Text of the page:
Road and Maritime Services numbers show that, in 2016, cycling rates in Sydney are lower than in 2013, as reported by SMH. The average daily cyclists during peak hours at the Anzac Bridge, Anzac Parade and Sydney Harbour Bridge was 3,830 in 2009 and reached a peak of 5,249 in 2013. However, the figures declined in recent years with the average being 4,453 in 2015 and 4,859 in 2016. Bicycle advocates argue that higher fines and more enforcement, together with poor infrastructure, are the main factors for this scenario.
Since March 2016, when the higher penalties for cyclists started to be enforced, the Government collected $1.3 million in cycling fines, more than double the amount registered in the 2013-2014 financial year. In comparison, from March to September 2016, only $4,857 was collected from drivers that disrespected the one-metre distance rule.
In addition, the goal to double the cycle journeys in Sydney was dismissed as plans for cycle lanes in the CBD were stalled by the state government. It all contributed to reducing bike trips in the city.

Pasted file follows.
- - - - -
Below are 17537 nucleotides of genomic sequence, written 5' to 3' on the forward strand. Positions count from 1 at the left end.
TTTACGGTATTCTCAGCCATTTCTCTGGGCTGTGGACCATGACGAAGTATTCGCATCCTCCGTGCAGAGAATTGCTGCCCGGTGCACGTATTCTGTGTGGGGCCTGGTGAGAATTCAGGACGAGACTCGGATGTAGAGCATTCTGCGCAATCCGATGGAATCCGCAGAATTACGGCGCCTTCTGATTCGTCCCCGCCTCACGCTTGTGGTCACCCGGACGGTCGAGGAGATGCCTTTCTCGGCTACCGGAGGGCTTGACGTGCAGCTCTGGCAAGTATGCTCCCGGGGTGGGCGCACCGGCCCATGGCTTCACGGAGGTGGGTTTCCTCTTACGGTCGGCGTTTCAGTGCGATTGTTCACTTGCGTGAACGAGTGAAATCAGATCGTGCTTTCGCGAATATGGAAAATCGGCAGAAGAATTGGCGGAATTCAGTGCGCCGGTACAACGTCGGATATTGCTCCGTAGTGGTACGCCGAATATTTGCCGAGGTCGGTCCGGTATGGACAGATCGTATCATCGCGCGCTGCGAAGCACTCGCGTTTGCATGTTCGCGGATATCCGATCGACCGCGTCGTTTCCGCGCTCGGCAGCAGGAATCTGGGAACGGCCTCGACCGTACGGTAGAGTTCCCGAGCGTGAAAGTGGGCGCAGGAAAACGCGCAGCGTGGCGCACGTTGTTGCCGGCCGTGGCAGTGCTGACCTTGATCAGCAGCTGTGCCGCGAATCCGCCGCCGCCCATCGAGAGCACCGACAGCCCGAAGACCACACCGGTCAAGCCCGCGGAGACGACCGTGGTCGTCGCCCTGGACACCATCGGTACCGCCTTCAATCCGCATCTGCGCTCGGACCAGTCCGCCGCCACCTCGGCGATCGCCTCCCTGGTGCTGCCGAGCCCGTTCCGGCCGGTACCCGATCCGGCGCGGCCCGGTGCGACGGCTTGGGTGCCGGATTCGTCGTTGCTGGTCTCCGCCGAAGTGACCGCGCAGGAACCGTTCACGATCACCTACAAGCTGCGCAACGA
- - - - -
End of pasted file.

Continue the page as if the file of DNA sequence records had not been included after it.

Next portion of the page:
The City of Sydney has been engaged in encouraging cycling by constructing separated bike lanes and promoting advocacy programs and workshops. The city points out that cycling has risen in areas where new separated cycling paths were installed, although overall it has slightly decreased between 2014 and 2016.
According to SMH, “the state government’s removal of the College Street cycleway in September 2015 and delays to other projects have slowed the completion of a safe, connected network,” a City of Sydney spokesman said. “The count data indicates the importance of separated infrastructure – sites with new and existing connections are where the biggest growth has occurred.”
Recent data from the USA also shows the importance of investment in cycling infrastructure. The figures show an increase in the number of cyclists and shrink in fatalities associated with the growth of the bike network, as can be seen in the table below:
As we have discussed previously in the Wayfinding Blog, to encourage cycling it is necessary to ensure that cyclists can get from point A to point B in a convenient, fast and safe way. A network of protected bike lanes is essential in changing a city biking landscape.
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Image Credit: Daily Telegraph